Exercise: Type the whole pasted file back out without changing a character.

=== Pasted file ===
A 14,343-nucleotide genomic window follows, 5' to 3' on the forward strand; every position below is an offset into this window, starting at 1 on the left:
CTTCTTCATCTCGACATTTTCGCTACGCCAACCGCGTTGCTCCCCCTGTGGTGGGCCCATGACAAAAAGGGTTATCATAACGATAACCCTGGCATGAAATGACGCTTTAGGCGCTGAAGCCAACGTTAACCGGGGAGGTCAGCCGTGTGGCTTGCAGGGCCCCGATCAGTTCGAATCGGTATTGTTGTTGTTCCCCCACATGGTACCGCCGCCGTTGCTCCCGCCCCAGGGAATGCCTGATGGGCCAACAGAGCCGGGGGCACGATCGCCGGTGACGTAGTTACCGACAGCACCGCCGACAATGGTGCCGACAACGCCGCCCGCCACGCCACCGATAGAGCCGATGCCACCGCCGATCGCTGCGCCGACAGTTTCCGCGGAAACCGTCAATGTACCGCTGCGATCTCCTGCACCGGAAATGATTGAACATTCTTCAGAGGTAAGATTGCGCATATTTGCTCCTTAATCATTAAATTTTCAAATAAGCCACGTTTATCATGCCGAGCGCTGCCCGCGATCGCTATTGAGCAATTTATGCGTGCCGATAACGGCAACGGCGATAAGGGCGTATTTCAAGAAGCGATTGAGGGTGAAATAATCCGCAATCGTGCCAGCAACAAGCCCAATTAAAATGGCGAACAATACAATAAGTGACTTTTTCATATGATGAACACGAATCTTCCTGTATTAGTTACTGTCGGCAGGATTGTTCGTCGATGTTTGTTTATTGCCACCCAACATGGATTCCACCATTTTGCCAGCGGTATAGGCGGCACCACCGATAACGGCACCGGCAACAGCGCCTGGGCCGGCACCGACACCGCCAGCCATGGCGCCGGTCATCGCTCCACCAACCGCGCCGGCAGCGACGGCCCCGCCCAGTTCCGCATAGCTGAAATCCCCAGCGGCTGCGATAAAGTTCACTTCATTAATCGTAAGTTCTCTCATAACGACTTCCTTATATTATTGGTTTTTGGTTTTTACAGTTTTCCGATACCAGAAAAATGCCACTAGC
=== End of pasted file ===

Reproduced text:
A 14,343-nucleotide genomic window follows, 5' to 3' on the forward strand; every position below is an offset into this window, starting at 1 on the left:
CTTCTTCATCTCGACATTTTCGCTACGCCAACCGCGTTGCTCCCCCTGTGGTGGGCCCATGACAAAAAGGGTTATCATAACGATAACCCTGGCATGAAATGACGCTTTAGGCGCTGAAGCCAACGTTAACCGGGGAGGTCAGCCGTGTGGCTTGCAGGGCCCCGATCAGTTCGAATCGGTATTGTTGTTGTTCCCCCACATGGTACCGCCGCCGTTGCTCCCGCCCCAGGGAATGCCTGATGGGCCAACAGAGCCGGGGGCACGATCGCCGGTGACGTAGTTACCGACAGCACCGCCGACAATGGTGCCGACAACGCCGCCCGCCACGCCACCGATAGAGCCGATGCCACCGCCGATCGCTGCGCCGACAGTTTCCGCGGAAACCGTCAATGTACCGCTGCGATCTCCTGCACCGGAAATGATTGAACATTCTTCAGAGGTAAGATTGCGCATATTTGCTCCTTAATCATTAAATTTTCAAATAAGCCACGTTTATCATGCCGAGCGCTGCCCGCGATCGCTATTGAGCAATTTATGCGTGCCGATAACGGCAACGGCGATAAGGGCGTATTTCAAGAAGCGATTGAGGGTGAAATAATCCGCAATCGTGCCAGCAACAAGCCCAATTAAAATGGCGAACAATACAATAAGTGACTTTTTCATATGATGAACACGAATCTTCCTGTATTAGTTACTGTCGGCAGGATTGTTCGTCGATGTTTGTTTATTGCCACCCAACATGGATTCCACCATTTTGCCAGCGGTATAGGCGGCACCACCGATAACGGCACCGGCAACAGCGCCTGGGCCGGCACCGACACCGCCAGCCATGGCGCCGGTCATCGCTCCACCAACCGCGCCGGCAGCGACGGCCCCGCCCAGTTCCGCATAGCTGAAATCCCCAGCGGCTGCGATAAAGTTCACTTCATTAATCGTAAGTTCTCTCATAACGACTTCCTTATATTATTGGTTTTTGGTTTTTACAGTTTTCCGATACCAGAAAAATGCCACTAGC